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The 5 Stages of Small Business Growth


In the early days of a small business, it’s hard to predict how much money you will make or how long your company will last. There are so many uncertainties that come with starting a new venture. One of them is the question of when your business will hit its stride, what stage it will be in and if you can expect any growth after that point.

The Lifestyle Stage

The lifestyle stage is the time when you are the only employee. You may be working all day, every day and even weekends. It’s important for small business owners to know that they will not be able to take much time off work during this stage of their business growth because if they do, their company could suffer financially or lose clients altogether.

Over time, however, as your company grows and becomes more successful in its field (or industry), it will become easier for you to delegate tasks so that others can take over some of your responsibilities while still allowing enough room for additional growth within each department or region where there is room for expansion – but not too much!

The Survival Stage

The survival stage is a time of growth, maturity, and expansion. In this stage, your business has been established for some time and is growing steadily. It’s also profitable enough that you can pay your employees well and offer benefits such as health insurance or retirement plans. You may have more than one location in operation at this point—and if so, it should be easy to tell if any other locations are going under due to lack of funding or manpower issues (or both).

The main thing you want to focus on in this phase is getting your customer base established so that they’ll stick around when things get tough later on down the road!

The Success Stage

You’ve been successful. Your customers love what you do, and they’re loyal to the brand. You can now focus on scaling up and making money, but it’s not as easy as it sounds—you still need to invest in marketing and expand your product line if you want to grow further.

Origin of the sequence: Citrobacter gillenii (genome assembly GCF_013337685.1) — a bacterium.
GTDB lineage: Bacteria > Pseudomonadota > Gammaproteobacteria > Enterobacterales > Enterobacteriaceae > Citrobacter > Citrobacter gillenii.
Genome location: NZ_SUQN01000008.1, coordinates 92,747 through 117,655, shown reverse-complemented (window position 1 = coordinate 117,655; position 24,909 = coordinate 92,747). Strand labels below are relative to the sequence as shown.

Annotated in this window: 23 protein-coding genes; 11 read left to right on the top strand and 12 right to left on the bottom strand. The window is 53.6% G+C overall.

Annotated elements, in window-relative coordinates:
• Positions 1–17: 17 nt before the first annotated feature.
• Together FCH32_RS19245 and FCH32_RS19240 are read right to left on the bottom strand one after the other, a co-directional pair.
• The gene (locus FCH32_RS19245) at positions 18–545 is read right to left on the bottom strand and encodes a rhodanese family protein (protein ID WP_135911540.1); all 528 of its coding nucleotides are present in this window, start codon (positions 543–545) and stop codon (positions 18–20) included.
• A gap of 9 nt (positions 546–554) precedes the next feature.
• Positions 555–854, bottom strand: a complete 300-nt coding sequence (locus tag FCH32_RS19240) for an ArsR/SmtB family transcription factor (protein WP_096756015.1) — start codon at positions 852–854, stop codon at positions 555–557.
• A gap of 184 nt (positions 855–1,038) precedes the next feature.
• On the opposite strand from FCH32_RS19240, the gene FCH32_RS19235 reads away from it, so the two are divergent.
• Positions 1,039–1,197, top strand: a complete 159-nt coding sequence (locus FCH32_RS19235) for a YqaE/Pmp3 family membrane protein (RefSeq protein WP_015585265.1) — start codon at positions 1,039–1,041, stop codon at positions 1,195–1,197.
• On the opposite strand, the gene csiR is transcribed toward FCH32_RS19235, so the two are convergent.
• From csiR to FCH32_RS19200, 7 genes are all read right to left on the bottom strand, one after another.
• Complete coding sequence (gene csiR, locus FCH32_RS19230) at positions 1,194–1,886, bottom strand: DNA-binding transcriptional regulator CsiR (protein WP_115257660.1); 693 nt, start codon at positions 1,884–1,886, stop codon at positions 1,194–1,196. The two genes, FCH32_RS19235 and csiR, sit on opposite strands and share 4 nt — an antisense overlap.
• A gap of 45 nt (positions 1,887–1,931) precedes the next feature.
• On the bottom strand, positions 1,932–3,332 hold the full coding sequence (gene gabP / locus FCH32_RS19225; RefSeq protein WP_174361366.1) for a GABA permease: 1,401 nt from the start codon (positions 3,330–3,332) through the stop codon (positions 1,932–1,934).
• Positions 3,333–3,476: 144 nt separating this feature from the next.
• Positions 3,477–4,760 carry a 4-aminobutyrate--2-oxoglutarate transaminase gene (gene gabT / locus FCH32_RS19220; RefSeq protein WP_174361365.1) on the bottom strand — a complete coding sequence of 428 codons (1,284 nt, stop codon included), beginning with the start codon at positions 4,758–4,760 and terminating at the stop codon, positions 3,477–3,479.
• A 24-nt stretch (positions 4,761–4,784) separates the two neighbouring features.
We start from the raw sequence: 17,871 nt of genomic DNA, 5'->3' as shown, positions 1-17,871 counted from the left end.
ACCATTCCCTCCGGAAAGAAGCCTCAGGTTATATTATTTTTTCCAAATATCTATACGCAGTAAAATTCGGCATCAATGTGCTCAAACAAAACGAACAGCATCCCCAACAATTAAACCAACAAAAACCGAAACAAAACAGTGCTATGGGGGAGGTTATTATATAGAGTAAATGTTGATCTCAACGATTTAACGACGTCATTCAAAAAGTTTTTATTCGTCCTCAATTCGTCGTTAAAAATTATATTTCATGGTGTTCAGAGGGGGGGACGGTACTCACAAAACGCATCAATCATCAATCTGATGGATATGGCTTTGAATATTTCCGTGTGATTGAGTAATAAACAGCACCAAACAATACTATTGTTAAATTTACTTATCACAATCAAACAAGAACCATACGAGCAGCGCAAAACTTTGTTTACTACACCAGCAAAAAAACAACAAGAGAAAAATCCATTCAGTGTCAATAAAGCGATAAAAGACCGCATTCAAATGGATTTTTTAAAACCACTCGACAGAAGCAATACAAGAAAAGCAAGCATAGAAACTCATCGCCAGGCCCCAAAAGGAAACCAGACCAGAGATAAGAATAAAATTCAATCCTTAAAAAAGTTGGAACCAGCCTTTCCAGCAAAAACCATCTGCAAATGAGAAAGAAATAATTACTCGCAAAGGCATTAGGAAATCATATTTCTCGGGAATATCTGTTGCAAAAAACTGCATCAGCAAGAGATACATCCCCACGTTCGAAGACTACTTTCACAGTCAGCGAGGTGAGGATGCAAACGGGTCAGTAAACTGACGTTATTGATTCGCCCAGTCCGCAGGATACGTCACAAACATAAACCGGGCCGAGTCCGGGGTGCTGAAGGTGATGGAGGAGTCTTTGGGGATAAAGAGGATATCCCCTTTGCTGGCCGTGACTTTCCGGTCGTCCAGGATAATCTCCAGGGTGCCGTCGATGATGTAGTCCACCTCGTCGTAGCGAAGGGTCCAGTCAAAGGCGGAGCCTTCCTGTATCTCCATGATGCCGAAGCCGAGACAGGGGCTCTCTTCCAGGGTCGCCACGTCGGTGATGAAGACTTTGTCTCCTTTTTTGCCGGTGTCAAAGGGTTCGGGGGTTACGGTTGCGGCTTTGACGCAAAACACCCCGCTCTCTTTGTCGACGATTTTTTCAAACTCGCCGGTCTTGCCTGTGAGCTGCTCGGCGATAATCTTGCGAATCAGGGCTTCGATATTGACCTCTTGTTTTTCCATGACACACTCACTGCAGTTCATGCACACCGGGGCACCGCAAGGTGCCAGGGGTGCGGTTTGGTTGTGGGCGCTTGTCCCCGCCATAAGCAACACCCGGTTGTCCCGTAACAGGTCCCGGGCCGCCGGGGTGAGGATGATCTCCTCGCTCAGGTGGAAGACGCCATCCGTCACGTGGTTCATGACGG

In this stage of business development, small businesses typically:

  • Focus more on scale than quality (and thus become less expensive)
  • Hire more employees for bigger operations

The Take-Off Stage

In the early stages of your business, you will be growing fast. You’ll be hiring more employees and expanding the company in exciting ways. Your customers are going to love it!

But here’s the problem: You don’t have enough resources yet to handle all of this growth on your own. So even though you’re making money now, it’s not enough for what needs to happen next—and if things don’t change soon, then there won’t be any time left at all before everything falls apart again…

The Resource Maturity Stage

The Resource Maturity Stage

The resource maturity stage is where you start to outgrow your founder’s skills and knowledge. Your company needs to hire people with the right skills, invest in technology or infrastructure, and otherwise grow up. This can be a difficult stage for entrepreneurs because it means giving up control over the direction of your business in favor of someone else—but if done correctly, this will lead each new employee toward becoming an integral part of what makes your company unique and valuable for customers.

Small businesses go through distinct stages of growth as they progress.

The five stages of business growth are not linear and don’t map to a specific sequence. They are more like a series of steps that you will go through as you build your small business, but each step has its own purpose and can be applied to different situations. Some businesses may need to start out in one stage before moving on to another one; others may have to jump from stage to stage within the same phase.

As an example: if your company is just starting out, it might make sense for you as an owner or founder at this point in time (or even later) simply because there’s not much else going on yet besides getting everything set up and finding customers—and those things could happen before actually making any real progress with sales or revenue generation! In fact, if all goes well during this early phase then maybe by next year or so everyone will finally be happy with what they see happening here 🙂


Once you’ve reached the growth stage, it’s time to start thinking about your next steps. This might be tricky if you feel like you’re still in survival mode but remember that every entrepreneur goes through this stage at some point in their journey. The important thing is to stay focused on your goals and keep moving forward!


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